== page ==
Calendar preview: No pause on what matters 

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Our country is hurting right now. Rochester is hurting right now. Injustice is undercutting our constitutional ideals and basic human rights, but now is not the time for despair. Today, many are putting events on hold and taking the time to reflect while #TheShowMustBePaused. Still, there is no pause on what matters. Black Lives Matter.

At 5 p.m. tonight, the MK Gandhi Institute for Nonviolence hosts Conflict in the Comments, an online conversation about navigating hateful rhetoric and misinformation propagated online, or even brought up at the dinner table. Kit Miller, the Institute’s director, moderates this discussion with restorative justice facilitators Rivera Sun and Dominic Barter, who will present strategies to deescalate verbal conflict toward meaningful communication.

Then, at 6:30 p.m., the WOC Art Monthly Book Circle will discuss “Citizen: An American Lyric,” by Claudia Rankine. WOC Art Collaborative brings the voices of women of color to the forefront, fortified by a thoughtful collective of creatives whose backgrounds span ethnicities and disciplines. Priority in discussion participation is reserved for women of color, but anyone can view the livestream. Looking ahead, July’s Book Circle will discuss Toni Morrison’s “God Help the Child.”

On Thursday at 5 p.m., the MK Gandhi Institute for Nonviolence returns with the timely Anger as a Force for Change, an interactive online workshop designed to illuminate strategies to nurture the potential in raw anger as a germ of positive energy and action. Registration is required, and ticket options vary: Free, $20, or $40.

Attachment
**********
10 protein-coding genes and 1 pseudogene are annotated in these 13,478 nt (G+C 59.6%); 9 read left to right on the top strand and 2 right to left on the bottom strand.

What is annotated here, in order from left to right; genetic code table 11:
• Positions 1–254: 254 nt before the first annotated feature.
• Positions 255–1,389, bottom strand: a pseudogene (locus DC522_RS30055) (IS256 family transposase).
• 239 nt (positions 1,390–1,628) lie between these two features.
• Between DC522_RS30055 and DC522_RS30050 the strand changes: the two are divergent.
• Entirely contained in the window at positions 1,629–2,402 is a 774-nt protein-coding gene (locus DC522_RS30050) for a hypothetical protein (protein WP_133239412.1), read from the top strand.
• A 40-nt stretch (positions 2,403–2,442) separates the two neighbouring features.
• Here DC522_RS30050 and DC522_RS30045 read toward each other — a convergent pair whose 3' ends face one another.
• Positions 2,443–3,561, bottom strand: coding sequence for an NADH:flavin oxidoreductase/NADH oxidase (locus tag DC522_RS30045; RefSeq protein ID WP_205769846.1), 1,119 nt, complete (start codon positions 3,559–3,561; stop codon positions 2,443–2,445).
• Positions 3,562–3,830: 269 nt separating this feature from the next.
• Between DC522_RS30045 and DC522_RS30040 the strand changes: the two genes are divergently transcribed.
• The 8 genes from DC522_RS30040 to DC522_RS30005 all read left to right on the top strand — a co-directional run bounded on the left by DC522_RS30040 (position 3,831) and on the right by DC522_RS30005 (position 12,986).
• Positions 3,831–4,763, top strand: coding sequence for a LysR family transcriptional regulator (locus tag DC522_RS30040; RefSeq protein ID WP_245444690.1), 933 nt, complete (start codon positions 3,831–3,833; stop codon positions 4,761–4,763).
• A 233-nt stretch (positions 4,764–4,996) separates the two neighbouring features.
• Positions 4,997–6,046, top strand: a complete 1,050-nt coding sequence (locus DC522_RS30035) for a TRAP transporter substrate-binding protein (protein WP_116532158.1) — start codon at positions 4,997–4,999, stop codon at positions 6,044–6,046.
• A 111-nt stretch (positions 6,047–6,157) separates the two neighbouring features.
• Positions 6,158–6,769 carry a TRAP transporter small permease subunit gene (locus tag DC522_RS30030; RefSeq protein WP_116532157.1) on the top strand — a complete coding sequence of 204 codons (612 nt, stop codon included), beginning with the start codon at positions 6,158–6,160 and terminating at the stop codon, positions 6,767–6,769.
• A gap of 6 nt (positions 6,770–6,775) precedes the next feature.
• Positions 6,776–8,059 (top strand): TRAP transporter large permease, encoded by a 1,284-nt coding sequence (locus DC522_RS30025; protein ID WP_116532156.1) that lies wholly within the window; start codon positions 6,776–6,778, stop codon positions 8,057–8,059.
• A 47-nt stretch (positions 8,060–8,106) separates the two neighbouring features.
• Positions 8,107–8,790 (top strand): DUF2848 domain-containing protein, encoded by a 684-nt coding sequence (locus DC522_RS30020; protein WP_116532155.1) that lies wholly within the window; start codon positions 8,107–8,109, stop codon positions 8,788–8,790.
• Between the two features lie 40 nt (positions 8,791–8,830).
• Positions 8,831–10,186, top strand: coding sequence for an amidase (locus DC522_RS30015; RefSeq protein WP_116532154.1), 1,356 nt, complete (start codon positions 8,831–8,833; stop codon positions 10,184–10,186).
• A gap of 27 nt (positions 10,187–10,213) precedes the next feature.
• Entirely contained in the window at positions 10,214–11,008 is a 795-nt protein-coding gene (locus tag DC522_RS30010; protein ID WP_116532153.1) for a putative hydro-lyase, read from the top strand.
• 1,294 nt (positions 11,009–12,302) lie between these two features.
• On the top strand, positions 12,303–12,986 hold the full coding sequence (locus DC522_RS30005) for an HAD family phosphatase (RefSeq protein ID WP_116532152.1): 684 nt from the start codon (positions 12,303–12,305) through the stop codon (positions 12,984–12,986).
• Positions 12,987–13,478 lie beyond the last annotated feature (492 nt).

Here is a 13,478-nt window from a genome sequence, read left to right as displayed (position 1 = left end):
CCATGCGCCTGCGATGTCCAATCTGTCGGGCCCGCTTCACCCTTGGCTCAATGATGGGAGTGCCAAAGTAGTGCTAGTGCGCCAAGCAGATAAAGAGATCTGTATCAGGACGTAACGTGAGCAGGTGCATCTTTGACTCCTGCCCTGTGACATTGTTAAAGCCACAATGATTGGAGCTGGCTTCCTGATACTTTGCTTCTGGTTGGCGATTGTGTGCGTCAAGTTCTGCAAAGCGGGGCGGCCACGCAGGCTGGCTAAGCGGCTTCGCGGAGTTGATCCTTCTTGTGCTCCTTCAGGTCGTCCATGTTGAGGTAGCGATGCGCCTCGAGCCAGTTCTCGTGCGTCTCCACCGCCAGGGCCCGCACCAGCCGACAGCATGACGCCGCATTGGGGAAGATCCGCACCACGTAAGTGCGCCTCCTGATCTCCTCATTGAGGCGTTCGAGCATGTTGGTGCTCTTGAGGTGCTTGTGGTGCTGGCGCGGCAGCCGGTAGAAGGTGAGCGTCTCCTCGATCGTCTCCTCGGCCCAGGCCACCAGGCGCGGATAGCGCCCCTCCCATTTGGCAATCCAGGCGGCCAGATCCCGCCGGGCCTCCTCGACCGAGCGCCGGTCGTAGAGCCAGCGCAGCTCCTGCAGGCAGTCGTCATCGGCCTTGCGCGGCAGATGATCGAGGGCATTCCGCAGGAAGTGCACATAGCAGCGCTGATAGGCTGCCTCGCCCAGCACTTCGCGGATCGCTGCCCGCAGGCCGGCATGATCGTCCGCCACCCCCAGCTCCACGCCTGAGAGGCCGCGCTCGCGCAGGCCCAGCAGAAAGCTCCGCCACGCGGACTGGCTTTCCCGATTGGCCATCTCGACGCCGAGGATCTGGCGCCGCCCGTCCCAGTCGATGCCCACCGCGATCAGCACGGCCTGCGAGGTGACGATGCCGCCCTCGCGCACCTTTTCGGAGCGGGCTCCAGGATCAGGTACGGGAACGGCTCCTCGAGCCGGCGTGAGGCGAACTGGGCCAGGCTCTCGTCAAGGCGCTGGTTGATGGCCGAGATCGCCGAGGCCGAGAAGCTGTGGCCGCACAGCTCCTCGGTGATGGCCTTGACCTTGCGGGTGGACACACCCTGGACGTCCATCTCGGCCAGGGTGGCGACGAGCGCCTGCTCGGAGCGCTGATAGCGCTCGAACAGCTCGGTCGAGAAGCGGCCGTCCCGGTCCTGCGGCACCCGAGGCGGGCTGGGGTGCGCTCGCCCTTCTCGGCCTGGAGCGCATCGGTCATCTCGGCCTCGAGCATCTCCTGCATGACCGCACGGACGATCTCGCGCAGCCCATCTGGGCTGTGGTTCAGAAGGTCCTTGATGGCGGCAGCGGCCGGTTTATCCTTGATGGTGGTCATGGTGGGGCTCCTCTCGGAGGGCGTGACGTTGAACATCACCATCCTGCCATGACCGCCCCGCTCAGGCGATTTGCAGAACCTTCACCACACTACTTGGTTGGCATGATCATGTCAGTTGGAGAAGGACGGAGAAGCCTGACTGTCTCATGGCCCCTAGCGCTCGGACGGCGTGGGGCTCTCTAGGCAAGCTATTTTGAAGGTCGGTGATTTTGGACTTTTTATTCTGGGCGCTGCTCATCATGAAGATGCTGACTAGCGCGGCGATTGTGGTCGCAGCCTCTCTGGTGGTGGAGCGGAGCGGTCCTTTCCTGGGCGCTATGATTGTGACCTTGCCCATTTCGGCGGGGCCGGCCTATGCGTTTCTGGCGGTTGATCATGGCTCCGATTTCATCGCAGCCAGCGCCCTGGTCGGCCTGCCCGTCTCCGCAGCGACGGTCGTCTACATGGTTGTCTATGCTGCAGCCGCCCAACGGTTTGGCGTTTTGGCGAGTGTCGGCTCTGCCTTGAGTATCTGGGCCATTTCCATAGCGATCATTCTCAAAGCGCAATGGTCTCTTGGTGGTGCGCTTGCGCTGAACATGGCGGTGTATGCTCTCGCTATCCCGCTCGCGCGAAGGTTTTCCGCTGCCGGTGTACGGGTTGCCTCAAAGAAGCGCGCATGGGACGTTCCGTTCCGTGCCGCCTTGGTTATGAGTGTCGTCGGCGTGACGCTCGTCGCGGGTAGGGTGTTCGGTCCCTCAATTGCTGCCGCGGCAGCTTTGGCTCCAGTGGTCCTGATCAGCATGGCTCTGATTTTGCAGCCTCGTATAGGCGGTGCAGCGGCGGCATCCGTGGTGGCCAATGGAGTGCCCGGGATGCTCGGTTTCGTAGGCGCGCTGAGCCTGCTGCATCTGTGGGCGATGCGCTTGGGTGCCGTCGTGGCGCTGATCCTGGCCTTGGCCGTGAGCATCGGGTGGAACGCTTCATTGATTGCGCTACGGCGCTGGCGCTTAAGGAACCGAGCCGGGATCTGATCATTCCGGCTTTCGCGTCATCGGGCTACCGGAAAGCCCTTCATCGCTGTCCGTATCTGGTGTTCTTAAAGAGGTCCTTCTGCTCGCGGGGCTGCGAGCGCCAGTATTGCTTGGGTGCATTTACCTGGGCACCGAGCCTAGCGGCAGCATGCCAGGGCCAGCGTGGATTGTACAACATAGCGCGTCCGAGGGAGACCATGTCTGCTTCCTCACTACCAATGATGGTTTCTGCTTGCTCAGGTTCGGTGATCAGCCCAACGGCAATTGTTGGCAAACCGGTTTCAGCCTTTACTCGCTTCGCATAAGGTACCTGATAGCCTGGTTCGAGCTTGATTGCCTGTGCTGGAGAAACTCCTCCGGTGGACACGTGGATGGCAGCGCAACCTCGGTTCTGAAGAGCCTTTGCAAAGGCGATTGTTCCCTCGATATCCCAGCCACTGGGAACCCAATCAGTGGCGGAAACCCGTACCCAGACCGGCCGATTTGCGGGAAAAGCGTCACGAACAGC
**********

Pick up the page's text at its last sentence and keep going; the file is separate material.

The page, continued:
The rigors of physical exercise is one facet of harnessing one’s power, and Positive Force Movement is taking action by offering a free class for people of color, through a virtual Capoeira workshop with CITY writer Chris Thompson on Sunday, June 7, at 1 p.m. Capoeira is a vibrant martial art combining music with dance and acrobatics, tracing its roots to the African diaspora via Brazil, developed and practiced as means of a slave’s survival and self-defense. Capoeira was criminalized and punished. Eventually, the prohibition was lifted, and Capoeira has seen a revival in recent years; the best modern practice infuses its beauty with a reverence for its history. Space for this workshop is limited.

There’s still time to warm up for ROC Juneteenth Virtual 5K Run/Walk, on June 19. Juneteenth is a long-honored commemoration of slavery’s end on June 19, 1865. While the Emancipation Proclamation had occurred 2 years earlier, Juneteenth is recognized as the date of liberation. The outlying Texas had been the holdout, but the orders delivered on Juneteenth guaranteed rights to slaves as free. Celebrants can register for the 5K ($10), and donations will go toward Rochester’s Civil Rights Heritage Park in the city’s Baden Park.

Rochester’s civil rights history is tangible throughout the city. Sculptor Olivia Kim solidified the indelible presence of Frederick Douglass in 2018 to commemorate the 200th anniversary of his birth, with statues of Douglass, mid-oration, placed at a dozen sites of significance. A quiet, solo walking tour can be a salve and meditation during these times, and reignite a respect in our city and all its people.

Keep up to date with full listings of local online events on the CITY Events Calendar. Do you have an event you wish to include? You can submit online, or email event information to [email protected].
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